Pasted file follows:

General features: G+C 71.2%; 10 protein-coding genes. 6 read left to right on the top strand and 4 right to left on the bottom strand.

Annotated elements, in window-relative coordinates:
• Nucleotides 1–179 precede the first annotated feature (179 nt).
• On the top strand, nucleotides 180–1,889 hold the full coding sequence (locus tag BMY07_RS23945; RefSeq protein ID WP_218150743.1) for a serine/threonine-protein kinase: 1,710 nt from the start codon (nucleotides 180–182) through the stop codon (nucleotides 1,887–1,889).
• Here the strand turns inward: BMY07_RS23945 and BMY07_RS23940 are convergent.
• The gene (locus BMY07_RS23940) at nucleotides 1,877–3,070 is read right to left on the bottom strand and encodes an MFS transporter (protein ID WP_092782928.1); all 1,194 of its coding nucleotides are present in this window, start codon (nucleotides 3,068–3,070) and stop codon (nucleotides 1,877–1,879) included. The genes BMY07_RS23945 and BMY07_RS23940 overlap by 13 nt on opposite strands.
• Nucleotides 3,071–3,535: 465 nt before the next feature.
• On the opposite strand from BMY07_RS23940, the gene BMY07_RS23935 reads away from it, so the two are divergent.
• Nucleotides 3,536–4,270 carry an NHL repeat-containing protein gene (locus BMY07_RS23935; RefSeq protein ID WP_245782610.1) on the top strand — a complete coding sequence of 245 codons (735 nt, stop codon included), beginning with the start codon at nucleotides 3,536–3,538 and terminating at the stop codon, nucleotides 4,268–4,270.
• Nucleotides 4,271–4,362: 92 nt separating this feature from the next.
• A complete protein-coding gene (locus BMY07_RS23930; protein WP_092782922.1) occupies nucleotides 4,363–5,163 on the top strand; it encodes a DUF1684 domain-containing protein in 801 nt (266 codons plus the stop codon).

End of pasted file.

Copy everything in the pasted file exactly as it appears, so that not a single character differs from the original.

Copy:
General features: G+C 71.2%; 10 protein-coding genes. 6 read left to right on the top strand and 4 right to left on the bottom strand.

Annotated elements, in window-relative coordinates:
• Nucleotides 1–179 precede the first annotated feature (179 nt).
• On the top strand, nucleotides 180–1,889 hold the full coding sequence (locus tag BMY07_RS23945; RefSeq protein ID WP_218150743.1) for a serine/threonine-protein kinase: 1,710 nt from the start codon (nucleotides 180–182) through the stop codon (nucleotides 1,887–1,889).
• Here the strand turns inward: BMY07_RS23945 and BMY07_RS23940 are convergent.
• The gene (locus BMY07_RS23940) at nucleotides 1,877–3,070 is read right to left on the bottom strand and encodes an MFS transporter (protein ID WP_092782928.1); all 1,194 of its coding nucleotides are present in this window, start codon (nucleotides 3,068–3,070) and stop codon (nucleotides 1,877–1,879) included. The genes BMY07_RS23945 and BMY07_RS23940 overlap by 13 nt on opposite strands.
• Nucleotides 3,071–3,535: 465 nt before the next feature.
• On the opposite strand from BMY07_RS23940, the gene BMY07_RS23935 reads away from it, so the two are divergent.
• Nucleotides 3,536–4,270 carry an NHL repeat-containing protein gene (locus BMY07_RS23935; RefSeq protein ID WP_245782610.1) on the top strand — a complete coding sequence of 245 codons (735 nt, stop codon included), beginning with the start codon at nucleotides 3,536–3,538 and terminating at the stop codon, nucleotides 4,268–4,270.
• Nucleotides 4,271–4,362: 92 nt separating this feature from the next.
• A complete protein-coding gene (locus BMY07_RS23930; protein WP_092782922.1) occupies nucleotides 4,363–5,163 on the top strand; it encodes a DUF1684 domain-containing protein in 801 nt (266 codons plus the stop codon).